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Hawai’i County Passes First Law Regulating Where Firearms Can Be Carried In State

HAWAI’I COUNTY, HAWAII — The Hawai’i County Council bill limiting the places a concealed carry firearm can be carried went into effect Dec 9, Honolulu Civil Beat reported.

The bill, Bill 220, makes Hawai’i County the first in the state to pass legislation regulating where firearms can be carried with a valid permit, according to Big Island Now.

The bill comes after and explicitly alludes to the U.S. Supreme Court ruling from earlier this year that struck down a New York gun law mandating people demonstrate a specific need to carry a handgun in public in order to get their concealed carry license – it was found to be in violation of the Second Amendment.

However, the Supreme Court also said that places that have been historically viewed as “sensitive places” can be restricted for carry, and the Supreme Court did not say it would try to limit those places.

Hawai’i County defined those sensitive places as the following:

  • Hospitals, medical facilities, medical offices and/or medical clinics, except where permission is granted to such a person by the administrator of the facility.
  • Schools, colleges, universities and/or places where people are assembled for educational purposes, except where permission is granted to such a person by the institution.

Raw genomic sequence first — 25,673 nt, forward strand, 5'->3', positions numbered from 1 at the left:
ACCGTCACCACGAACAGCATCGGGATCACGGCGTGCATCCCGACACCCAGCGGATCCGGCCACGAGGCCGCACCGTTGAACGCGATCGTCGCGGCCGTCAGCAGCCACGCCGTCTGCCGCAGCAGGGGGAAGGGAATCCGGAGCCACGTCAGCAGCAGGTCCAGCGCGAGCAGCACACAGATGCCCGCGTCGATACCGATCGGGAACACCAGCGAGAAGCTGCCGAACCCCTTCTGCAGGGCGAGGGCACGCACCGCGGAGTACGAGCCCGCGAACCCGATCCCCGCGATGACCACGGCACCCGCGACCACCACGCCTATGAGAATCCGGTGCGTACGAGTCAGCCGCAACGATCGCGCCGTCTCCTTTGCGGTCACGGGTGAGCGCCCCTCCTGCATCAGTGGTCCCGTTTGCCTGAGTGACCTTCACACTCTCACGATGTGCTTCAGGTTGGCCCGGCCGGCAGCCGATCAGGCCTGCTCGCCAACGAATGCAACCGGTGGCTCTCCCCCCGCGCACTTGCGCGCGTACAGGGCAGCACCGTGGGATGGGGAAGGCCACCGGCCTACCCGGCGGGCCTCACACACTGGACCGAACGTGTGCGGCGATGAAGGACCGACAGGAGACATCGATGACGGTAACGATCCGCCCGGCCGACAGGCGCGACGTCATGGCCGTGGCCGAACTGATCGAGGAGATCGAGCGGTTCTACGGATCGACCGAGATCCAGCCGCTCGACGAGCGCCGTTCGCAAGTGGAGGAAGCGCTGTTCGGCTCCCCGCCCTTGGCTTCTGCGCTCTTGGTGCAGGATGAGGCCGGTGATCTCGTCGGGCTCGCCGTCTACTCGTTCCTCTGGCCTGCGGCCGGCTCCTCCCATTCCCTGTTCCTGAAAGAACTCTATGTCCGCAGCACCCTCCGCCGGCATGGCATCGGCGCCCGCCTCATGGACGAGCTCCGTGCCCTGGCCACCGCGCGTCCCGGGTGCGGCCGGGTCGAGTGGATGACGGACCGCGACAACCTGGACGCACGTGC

• Day care centers, playgrounds and parks, except where permission is granted to such a person by the administrator of the facility.
  • Churches or religious assemblies, except where permission is granted by the administrator of the church, facility or congregation.
  • Voter service centers or places of deposit.
  • Government buildings and the accompanying parking lots attached to such buildings, except when the licensed firearm is kept in the vehicle unloaded with an affixed trigger lock or in a locked case.
  • Private property open to the public where it is conspicuously posted that public carry of firearms is not allowed.
  • Public transit facilities and public transit vehicles.
  • Bars, restaurants and establishments that serve intoxicating beverages.
  • Places where people are assembled for an event, social gathering, rally, demonstration or public exhibition where it is conspicuously posted by the organizers that public carry of firearms is not allowed.

Bill 220 also prohibited the carrying of firearms by an intoxicated person, and created a duty to inform law enforcement officers by armed individuals that they are carrying firearms.

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